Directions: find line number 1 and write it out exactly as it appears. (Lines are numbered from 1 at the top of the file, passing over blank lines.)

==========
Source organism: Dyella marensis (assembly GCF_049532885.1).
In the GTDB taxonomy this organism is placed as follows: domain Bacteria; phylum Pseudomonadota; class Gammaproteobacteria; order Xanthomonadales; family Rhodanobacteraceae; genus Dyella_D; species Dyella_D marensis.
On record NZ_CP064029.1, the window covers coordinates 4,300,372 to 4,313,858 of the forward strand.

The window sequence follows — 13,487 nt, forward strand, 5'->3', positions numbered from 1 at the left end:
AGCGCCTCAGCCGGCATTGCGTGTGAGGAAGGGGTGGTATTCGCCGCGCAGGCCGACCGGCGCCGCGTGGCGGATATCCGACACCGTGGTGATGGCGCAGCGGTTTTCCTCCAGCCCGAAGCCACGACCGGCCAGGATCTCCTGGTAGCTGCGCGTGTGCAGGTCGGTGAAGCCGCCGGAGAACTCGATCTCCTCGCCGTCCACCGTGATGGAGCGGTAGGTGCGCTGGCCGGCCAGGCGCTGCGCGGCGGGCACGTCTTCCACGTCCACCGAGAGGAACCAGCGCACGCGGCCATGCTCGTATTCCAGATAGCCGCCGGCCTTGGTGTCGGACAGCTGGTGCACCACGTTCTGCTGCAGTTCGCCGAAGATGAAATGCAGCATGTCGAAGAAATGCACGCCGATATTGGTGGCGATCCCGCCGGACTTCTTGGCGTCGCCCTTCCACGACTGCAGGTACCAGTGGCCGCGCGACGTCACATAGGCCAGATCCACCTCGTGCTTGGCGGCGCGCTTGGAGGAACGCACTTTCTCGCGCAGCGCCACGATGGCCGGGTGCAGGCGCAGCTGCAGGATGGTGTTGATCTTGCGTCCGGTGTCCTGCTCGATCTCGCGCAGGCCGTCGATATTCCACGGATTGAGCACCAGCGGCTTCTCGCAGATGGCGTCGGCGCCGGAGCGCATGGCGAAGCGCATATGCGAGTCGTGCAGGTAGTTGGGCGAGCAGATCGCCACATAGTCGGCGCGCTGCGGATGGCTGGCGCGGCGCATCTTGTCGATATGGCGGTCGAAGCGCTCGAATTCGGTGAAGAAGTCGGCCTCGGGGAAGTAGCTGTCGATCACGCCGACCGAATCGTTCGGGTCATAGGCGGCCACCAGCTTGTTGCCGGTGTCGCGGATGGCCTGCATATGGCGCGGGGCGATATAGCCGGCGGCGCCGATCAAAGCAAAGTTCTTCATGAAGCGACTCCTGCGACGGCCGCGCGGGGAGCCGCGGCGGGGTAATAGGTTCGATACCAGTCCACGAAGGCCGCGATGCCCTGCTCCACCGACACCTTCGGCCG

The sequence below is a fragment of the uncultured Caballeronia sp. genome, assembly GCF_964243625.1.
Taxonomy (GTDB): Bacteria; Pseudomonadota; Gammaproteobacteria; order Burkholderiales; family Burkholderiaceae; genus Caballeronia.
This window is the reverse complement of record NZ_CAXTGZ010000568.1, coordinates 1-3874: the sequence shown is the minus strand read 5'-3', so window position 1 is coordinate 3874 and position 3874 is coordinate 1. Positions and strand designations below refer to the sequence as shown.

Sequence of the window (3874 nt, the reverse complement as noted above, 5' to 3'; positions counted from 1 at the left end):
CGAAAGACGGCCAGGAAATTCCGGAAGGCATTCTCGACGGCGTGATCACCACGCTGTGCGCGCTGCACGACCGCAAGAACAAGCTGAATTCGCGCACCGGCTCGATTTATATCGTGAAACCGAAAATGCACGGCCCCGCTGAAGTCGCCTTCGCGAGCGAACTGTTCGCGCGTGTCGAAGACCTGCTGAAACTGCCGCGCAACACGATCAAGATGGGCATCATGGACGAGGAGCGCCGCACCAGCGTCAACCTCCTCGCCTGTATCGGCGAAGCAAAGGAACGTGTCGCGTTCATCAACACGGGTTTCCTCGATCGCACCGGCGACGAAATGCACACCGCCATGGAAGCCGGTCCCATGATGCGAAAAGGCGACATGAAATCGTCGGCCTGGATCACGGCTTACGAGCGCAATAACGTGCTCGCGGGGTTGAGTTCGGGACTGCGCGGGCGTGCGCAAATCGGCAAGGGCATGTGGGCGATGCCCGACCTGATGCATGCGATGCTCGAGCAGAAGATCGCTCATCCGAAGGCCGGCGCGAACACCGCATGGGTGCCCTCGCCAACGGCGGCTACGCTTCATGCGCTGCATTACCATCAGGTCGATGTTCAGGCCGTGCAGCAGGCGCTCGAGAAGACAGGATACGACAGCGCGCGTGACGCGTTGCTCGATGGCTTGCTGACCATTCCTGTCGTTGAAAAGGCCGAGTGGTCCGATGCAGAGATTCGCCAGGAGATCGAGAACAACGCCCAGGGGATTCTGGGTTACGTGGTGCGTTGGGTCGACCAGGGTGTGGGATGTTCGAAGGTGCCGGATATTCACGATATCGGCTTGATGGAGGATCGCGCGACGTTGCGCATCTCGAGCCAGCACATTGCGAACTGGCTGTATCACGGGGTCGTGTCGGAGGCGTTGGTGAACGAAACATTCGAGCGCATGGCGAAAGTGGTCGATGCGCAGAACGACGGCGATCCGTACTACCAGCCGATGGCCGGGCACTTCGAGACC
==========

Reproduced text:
Source organism: Dyella marensis (assembly GCF_049532885.1).